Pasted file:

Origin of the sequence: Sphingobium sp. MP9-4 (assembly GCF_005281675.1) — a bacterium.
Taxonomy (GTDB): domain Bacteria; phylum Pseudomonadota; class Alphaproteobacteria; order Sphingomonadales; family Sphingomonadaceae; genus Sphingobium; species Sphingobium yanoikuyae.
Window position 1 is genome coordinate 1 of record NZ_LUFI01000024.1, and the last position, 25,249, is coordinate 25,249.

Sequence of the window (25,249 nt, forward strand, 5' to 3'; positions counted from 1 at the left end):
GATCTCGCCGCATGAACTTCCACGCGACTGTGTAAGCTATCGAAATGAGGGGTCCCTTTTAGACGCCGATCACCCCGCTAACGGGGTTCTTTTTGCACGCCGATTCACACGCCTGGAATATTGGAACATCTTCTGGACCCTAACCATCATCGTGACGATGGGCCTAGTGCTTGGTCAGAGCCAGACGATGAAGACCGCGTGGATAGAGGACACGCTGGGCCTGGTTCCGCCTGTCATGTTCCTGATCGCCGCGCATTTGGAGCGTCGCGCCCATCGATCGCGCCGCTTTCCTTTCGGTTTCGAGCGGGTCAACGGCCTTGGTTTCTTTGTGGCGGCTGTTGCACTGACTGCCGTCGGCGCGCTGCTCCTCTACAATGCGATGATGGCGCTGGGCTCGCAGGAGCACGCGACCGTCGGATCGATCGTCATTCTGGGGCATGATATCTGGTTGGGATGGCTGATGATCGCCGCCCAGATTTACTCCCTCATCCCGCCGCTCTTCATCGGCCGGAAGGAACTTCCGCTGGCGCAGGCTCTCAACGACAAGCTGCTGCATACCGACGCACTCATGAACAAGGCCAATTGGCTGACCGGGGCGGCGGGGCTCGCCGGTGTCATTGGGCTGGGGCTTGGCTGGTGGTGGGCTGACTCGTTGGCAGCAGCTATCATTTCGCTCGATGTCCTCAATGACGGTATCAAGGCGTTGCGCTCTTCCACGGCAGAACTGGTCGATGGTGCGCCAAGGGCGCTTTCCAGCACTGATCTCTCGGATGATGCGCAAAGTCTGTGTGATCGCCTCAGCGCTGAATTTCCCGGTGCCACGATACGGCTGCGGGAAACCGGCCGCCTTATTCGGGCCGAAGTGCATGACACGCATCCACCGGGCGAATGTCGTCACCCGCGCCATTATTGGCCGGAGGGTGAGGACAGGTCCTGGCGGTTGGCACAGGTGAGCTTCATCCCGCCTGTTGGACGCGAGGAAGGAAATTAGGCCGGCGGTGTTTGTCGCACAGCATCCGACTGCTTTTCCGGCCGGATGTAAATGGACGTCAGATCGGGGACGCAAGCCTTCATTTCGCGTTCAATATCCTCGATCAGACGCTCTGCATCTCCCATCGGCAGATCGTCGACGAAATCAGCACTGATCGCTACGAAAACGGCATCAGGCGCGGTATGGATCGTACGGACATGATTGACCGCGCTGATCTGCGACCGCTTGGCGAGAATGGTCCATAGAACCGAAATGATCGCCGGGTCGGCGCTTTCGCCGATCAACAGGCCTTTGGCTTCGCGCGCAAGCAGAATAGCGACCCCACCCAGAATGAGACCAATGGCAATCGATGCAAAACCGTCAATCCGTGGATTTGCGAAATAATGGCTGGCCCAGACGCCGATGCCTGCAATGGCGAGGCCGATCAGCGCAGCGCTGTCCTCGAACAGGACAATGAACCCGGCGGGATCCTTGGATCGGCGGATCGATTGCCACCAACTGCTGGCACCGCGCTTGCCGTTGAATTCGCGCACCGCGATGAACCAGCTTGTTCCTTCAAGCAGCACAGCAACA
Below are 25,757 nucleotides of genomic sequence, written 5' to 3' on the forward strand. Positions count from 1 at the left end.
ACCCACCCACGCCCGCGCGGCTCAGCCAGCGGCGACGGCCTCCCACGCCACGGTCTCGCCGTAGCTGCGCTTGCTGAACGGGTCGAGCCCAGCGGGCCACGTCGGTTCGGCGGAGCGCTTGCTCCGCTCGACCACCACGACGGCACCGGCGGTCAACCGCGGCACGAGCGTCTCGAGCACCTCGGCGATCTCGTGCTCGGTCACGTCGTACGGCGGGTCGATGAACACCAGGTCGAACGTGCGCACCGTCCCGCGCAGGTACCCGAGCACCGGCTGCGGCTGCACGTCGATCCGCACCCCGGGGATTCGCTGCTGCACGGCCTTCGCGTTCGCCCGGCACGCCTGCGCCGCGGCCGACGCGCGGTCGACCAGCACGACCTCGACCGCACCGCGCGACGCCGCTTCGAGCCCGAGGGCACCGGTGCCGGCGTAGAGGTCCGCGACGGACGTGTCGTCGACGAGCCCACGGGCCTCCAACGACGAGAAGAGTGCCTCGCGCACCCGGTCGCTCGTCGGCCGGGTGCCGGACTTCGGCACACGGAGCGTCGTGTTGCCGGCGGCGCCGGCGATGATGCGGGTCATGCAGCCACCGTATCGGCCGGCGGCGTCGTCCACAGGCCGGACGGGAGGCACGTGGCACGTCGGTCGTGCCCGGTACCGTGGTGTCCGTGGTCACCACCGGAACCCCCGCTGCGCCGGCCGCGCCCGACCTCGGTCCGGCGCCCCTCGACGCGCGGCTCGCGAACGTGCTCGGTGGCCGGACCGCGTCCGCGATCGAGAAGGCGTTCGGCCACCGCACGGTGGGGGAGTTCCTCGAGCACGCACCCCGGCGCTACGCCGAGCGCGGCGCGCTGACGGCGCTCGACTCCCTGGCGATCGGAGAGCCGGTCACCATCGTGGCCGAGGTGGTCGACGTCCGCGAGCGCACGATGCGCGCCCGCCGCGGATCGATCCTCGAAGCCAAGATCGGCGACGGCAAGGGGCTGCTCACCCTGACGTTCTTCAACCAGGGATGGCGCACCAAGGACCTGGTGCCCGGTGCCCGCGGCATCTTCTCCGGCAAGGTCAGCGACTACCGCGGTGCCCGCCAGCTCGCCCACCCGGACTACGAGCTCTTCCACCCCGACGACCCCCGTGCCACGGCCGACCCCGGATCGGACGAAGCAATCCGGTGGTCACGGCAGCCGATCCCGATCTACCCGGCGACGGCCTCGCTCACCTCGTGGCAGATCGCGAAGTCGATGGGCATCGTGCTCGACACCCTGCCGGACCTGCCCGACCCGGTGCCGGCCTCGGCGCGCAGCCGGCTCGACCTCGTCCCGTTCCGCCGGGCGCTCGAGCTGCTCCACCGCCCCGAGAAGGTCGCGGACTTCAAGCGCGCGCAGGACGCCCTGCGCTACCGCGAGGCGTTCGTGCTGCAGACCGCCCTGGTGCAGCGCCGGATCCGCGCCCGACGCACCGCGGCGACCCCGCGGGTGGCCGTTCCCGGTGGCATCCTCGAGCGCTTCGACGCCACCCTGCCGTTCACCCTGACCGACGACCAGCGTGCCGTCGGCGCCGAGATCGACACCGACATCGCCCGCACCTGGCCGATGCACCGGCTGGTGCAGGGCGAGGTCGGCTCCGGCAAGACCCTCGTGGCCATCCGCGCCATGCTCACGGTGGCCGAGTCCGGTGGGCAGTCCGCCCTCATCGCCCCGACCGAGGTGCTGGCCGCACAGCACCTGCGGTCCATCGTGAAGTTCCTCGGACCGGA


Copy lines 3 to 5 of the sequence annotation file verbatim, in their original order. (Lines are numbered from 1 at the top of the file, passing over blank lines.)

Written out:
Window position 1 is genome coordinate 1 of record NZ_LUFI01000024.1, and the last position, 25,249, is coordinate 25,249.

Sequence of the window (25,249 nt, forward strand, 5' to 3'; positions counted from 1 at the left end):
GATCTCGCCGCATGAACTTCCACGCGACTGTGTAAGCTATCGAAATGAGGGGTCCCTTTTAGACGCCGATCACCCCGCTAACGGGGTTCTTTTTGCACGCCGATTCACACGCCTGGAATATTGGAACATCTTCTGGACCCTAACCATCATCGTGACGATGGGCCTAGTGCTTGGTCAGAGCCAGACGATGAAGACCGCGTGGATAGAGGACACGCTGGGCCTGGTTCCGCCTGTCATGTTCCTGATCGCCGCGCATTTGGAGCGTCGCGCCCATCGATCGCGCCGCTTTCCTTTCGGTTTCGAGCGGGTCAACGGCCTTGGTTTCTTTGTGGCGGCTGTTGCACTGACTGCCGTCGGCGCGCTGCTCCTCTACAATGCGATGATGGCGCTGGGCTCGCAGGAGCACGCGACCGTCGGATCGATCGTCATTCTGGGGCATGATATCTGGTTGGGATGGCTGATGATCGCCGCCCAGATTTACTCCCTCATCCCGCCGCTCTTCATCGGCCGGAAGGAACTTCCGCTGGCGCAGGCTCTCAACGACAAGCTGCTGCATACCGACGCACTCATGAACAAGGCCAATTGGCTGACCGGGGCGGCGGGGCTCGCCGGTGTCATTGGGCTGGGGCTTGGCTGGTGGTGGGCTGACTCGTTGGCAGCAGCTATCATTTCGCTCGATGTCCTCAATGACGGTATCAAGGCGTTGCGCTCTTCCACGGCAGAACTGGTCGATGGTGCGCCAAGGGCGCTTTCCAGCACTGATCTCTCGGATGATGCGCAAAGTCTGTGTGATCGCCTCAGCGCTGAATTTCCCGGTGCCACGATACGGCTGCGGGAAACCGGCCGCCTTATTCGGGCCGAAGTGCATGACACGCATCCACCGGGCGAATGTCGTCACCCGCGCCATTATTGGCCGGAGGGTGAGGACAGGTCCTGGCGGTTGGCACAGGTGAGCTTCATCCCGCCTGTTGGACGCGAGGAAGGAAATTAGGCCGGCGGTGTTTGTCGCACAGCATCCGACTGCTTTTCCGGCCGGATGTAAATGGACGTCAGATCGGGGACGCAAGCCTTCATTTCGCGTTCAATATCCTCGATCAGACGCTCTGCATCTCCCATCGGCAGATCGTCGACGAAATCAGCACTGATCGCTACGAAAACGGCATCAGGCGCGGTATGGATCGTACGGACATGATTGACCGCGCTGATCTGCGACCGCTTGGCGAGAATGGTCCATAGAACCGAAATGATCGCCGGGTCGGCGCTTTCGCCGATCAACAGGCCTTTGGCTTCGCGCGCAAGCAGAATAGCGACCCCACCCAGAATGAGACCAATGGCAATCGATGCAAAACCGTCAATCCGTGGATTTGCGAAATAATGGCTGGCCCAGACGCCGATGCCTGCAATGGCGAGGCCGATCAGCGCAGCGCTGTCCTCGAACAGGACAATGAACCCGGCGGGATCCTTGGATCGGCGGATCGATTGCCACCAACTGCTGGCACCGCGCTTGCCGTTGAATTCGCGCACCGCGATGAACCAGCTTGTTCCTTCAAGCAGCACAGCAACA